Rogues' Gallery Revisited

This time last year, Lehman Brothers was fighting for survival, and there was some good reason to expect the firm to survive in one form or another. The consensus view on Wall Street was that its management--to wit, its CEO, Dick Fuld--was stronger and more capable than that of the last basket-case investment bank to implode, Bear Stearns, where various members of upper management seemed more concerned with their golf scores, playing bridge or smoking a joint than running a major investment bank.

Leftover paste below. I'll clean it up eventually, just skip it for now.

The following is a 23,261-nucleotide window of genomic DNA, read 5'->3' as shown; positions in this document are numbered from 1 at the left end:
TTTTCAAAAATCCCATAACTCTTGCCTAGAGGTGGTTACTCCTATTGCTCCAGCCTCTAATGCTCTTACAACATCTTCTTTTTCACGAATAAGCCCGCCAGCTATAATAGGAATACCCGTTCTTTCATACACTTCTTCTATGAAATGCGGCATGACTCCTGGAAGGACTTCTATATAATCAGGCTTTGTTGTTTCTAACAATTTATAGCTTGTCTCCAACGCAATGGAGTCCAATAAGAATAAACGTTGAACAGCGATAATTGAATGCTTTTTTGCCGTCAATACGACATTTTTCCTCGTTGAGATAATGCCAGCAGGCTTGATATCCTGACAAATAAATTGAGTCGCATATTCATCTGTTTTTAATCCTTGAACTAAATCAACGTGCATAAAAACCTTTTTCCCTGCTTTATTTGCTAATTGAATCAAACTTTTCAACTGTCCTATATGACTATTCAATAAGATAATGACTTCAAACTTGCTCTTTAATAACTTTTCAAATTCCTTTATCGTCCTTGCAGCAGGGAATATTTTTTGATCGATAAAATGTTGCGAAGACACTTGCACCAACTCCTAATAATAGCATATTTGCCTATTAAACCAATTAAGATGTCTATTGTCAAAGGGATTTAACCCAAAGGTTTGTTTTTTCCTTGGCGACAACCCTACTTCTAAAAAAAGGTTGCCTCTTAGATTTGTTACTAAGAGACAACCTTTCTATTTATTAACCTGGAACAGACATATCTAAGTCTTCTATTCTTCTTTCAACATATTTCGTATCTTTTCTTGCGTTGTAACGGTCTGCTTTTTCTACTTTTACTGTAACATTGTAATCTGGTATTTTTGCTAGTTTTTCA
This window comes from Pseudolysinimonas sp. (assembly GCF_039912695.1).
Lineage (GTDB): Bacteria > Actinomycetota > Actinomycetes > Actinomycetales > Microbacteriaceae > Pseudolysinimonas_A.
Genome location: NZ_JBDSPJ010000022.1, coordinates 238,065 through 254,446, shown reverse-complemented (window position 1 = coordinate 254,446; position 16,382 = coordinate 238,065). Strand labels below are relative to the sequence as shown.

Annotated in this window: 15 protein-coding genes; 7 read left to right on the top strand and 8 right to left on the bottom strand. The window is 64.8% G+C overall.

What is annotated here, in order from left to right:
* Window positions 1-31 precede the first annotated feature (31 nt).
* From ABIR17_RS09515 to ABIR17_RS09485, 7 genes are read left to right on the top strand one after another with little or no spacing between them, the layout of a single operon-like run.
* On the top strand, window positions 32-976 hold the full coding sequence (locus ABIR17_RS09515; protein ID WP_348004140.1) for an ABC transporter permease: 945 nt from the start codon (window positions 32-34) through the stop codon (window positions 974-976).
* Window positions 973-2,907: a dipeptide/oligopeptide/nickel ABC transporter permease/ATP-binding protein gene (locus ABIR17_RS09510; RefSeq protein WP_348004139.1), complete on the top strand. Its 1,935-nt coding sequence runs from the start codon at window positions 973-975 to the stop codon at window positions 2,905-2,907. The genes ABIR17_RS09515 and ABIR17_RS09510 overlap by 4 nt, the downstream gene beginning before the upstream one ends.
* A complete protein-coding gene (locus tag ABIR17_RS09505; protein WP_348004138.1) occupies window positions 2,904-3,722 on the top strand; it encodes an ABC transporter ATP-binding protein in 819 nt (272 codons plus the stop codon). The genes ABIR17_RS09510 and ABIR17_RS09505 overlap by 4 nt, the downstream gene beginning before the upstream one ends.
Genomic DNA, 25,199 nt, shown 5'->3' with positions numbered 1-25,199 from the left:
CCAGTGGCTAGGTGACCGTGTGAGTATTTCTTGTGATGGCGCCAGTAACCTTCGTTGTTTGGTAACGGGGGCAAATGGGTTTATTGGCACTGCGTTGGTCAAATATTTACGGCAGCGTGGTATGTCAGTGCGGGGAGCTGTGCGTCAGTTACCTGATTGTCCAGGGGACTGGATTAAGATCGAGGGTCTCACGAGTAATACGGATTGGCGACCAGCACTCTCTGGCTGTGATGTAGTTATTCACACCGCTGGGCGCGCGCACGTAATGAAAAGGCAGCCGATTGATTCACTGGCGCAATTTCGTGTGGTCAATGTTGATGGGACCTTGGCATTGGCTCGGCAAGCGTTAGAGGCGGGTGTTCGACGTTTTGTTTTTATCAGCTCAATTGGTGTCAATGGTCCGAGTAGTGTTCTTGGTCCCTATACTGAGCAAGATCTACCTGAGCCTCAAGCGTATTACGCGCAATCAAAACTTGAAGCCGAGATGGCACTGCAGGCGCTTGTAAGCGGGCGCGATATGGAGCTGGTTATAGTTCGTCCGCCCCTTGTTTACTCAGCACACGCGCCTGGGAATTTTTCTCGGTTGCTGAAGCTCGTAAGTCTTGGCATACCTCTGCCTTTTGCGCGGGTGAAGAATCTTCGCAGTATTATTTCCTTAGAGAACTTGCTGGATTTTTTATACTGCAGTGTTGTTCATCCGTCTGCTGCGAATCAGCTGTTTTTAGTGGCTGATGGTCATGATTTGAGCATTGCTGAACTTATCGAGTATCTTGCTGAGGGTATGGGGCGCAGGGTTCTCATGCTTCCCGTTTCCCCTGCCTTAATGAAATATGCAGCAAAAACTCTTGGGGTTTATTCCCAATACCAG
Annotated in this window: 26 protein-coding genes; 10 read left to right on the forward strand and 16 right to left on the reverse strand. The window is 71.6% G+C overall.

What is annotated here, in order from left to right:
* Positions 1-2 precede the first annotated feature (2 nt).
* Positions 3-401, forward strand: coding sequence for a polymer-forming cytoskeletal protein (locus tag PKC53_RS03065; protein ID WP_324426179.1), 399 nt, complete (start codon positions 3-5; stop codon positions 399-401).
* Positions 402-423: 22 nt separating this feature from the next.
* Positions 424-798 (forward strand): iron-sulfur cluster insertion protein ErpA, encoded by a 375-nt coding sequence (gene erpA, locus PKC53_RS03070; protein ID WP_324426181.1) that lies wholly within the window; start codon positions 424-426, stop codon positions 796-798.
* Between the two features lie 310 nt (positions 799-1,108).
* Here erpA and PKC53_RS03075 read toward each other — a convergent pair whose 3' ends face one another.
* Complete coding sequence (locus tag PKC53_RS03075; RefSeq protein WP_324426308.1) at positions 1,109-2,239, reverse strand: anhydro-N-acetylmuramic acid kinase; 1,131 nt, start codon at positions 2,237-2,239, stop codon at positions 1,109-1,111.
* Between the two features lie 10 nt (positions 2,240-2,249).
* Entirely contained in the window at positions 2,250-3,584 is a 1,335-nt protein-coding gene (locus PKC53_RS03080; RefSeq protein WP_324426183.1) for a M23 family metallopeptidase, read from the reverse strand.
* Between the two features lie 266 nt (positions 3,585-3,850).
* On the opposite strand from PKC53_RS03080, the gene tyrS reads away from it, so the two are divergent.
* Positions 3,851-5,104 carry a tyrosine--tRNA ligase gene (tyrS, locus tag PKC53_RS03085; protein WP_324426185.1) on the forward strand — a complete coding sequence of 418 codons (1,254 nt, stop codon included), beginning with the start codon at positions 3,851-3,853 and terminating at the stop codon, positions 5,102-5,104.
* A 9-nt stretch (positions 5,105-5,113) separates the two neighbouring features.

More than that, Lehman was supposed to be a real firm. Sure its balance sheet contained toxic assets, but unlike Bear, which mainly traded mortgage debt, Lehman had a decent full-scale investment bank with traders, bankers and an asset-management arm that some white knight would surely buy at some point.